"As many as he needs," Borris said. "Peter Magowan looked Barry in the eye and told him he will give him whatever he needs to play at the highest level. And we have every reason to believe he will."
On the other hand, an Associated Press report Tuesday night seems to indicate Bonds has to give the Giants a few things they need, too.
According to the report, the Giants could have the right to terminate the contract if Bonds gets indicted for whatever "crime" his favorite prosecutors decide they can nail him on. But hang on. It's not as simple as: A) indict, B) wave goodbye.
That termination would depend on certain conditions. One condition reportedly would be if Bonds has to miss a chunk of games because of indictment-related legal issues. Another, according to the AP, would be a suspension by the commissioner's office related to an indictment.
Those clauses sound ominous -- but do they really have the teeth they appear to have on the surface?
Most likely, if Bonds were to be indicted, he would miss little or no playing time. But it is possible that an indictment could lead to a suspension by the sport or some other related firestorm.
However, never forget this: The commissioner would have a monstrous fight on his hands if he tries to suspend a player over an accusation that hasn't been proven yet. And the team would have just as humongous a battle if it tries to bail on a contract because of an accusation.
"The Giants' only concern should be where to erect the statue of Barry Bonds in the plaza -- and who the sculptor will be."
-- Agent Jeff Borris
What would the over-under be on those grievances and/or lawsuits? Uh, 755 anyone?
And what legal issue, short of an outright jailing, would cause Bonds to miss a significant number of games? Barry won't get thrown in the slammer because of an indictment. And it would be rare, though not impossible, to find a judge or prosecutor who would prohibit a player from going to the ballpark during the depositions or pretrial hearings following an indictment.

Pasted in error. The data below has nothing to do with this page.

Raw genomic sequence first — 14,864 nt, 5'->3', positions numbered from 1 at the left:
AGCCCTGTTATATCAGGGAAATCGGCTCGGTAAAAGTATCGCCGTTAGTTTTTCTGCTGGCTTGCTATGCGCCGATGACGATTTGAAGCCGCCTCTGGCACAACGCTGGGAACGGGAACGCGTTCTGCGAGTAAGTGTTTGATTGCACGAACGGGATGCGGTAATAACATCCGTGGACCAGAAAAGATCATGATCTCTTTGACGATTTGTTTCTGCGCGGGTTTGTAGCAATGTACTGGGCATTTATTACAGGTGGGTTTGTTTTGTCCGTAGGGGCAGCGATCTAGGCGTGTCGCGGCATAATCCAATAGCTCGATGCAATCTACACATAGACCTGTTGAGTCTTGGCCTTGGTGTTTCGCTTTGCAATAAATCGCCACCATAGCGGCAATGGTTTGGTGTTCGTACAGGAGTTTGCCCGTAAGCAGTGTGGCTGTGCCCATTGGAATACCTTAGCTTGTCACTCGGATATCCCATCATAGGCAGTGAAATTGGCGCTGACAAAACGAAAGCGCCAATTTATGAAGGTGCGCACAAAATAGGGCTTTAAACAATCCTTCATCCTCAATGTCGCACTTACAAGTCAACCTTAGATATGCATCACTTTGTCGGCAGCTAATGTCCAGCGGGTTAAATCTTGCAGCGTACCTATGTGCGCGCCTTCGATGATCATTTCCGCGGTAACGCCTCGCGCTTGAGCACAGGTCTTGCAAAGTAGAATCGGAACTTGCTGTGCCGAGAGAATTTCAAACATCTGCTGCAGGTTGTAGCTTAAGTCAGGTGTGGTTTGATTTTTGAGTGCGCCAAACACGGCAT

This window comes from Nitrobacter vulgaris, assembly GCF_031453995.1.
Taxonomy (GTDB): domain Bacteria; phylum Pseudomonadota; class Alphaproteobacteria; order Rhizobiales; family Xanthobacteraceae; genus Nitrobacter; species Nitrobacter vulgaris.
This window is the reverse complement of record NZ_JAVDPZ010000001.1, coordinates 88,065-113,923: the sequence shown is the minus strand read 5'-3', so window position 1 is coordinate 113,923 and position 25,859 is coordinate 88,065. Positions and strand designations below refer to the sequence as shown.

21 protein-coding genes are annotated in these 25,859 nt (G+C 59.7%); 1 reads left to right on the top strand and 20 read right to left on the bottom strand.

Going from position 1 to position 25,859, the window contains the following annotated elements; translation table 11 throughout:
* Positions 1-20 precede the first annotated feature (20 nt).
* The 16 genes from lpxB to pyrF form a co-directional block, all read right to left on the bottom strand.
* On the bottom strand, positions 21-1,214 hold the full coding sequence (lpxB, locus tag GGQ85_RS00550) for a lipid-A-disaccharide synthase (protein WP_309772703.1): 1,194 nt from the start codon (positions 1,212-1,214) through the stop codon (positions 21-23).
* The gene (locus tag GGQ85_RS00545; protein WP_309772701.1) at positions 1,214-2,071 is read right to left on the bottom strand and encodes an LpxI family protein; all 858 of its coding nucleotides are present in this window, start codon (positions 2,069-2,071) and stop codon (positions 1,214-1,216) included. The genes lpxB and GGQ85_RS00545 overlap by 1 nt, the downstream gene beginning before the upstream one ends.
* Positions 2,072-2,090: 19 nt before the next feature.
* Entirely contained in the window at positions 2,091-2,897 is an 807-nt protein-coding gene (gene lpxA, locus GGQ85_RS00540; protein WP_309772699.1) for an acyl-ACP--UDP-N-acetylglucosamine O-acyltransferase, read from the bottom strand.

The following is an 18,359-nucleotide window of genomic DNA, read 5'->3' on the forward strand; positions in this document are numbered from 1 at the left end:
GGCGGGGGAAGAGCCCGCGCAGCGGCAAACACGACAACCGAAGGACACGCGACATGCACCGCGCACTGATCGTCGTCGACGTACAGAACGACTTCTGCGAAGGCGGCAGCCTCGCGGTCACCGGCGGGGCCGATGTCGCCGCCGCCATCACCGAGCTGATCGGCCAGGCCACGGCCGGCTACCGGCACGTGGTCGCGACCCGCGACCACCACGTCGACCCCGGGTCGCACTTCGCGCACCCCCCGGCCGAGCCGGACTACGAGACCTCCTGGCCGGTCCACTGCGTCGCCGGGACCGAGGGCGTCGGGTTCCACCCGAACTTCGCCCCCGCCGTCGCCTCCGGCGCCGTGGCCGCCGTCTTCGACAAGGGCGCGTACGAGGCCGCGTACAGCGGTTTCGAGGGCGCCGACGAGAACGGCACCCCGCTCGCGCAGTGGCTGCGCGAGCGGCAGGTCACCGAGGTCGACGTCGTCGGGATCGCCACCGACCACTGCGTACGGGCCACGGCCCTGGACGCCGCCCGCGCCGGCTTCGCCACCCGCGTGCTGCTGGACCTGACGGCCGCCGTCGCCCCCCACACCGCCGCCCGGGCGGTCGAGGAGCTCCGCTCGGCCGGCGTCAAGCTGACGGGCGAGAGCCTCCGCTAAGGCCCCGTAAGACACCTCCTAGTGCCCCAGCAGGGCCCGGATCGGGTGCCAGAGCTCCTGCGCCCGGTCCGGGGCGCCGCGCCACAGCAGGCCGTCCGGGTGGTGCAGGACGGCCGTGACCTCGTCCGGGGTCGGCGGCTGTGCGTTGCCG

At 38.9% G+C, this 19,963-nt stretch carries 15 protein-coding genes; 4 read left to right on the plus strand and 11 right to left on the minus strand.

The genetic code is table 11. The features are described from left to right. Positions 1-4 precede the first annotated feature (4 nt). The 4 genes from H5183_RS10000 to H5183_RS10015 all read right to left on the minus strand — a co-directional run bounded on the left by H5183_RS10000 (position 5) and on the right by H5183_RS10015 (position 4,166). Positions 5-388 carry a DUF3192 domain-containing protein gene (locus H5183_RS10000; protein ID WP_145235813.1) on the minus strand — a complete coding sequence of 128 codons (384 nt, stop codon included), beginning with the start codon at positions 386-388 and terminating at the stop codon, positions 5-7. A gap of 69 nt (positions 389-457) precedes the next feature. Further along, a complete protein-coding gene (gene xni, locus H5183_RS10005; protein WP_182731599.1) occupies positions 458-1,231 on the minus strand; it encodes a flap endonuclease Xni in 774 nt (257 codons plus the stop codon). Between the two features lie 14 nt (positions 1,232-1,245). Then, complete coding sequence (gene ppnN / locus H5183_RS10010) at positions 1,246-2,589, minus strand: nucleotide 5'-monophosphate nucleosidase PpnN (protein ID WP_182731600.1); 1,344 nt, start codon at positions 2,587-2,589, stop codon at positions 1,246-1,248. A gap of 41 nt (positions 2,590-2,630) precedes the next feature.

Which means that even if Bonds were to be indicted, you could very well see him going the Koby Bryant legal-commuter route, and jetting from court room to batter's box when necessary.
So, when you get right down to it, why did all this take 53 days? Not because lawyers type reaaaallllly slowly. Because Barry is no ordinary player -- so his contract is no ordinary contract.
"We were talking about big dollars," Borris said. "We were talking about the greatest player of all time. We were talking about a player who is on the verge of breaking the most coveted record in all of sports. And simultaneous with all of that was all the off-the-field hoopla and accusations. It creates a complex situation."
And were all those concerns the Giants had about his famous client part of that complexity?
"The Giants' only concern," Borris said, pointedly, "should be where to erect the statue of Barry Bonds in the plaza -- and who the sculptor will be."
It would be a miracle, of course, if that does turn out to be their biggest concern. But if it is, what do you want to bet it takes less than 53 days to sculpt that statue?
Jayson Stark is a senior writer for ESPN.com.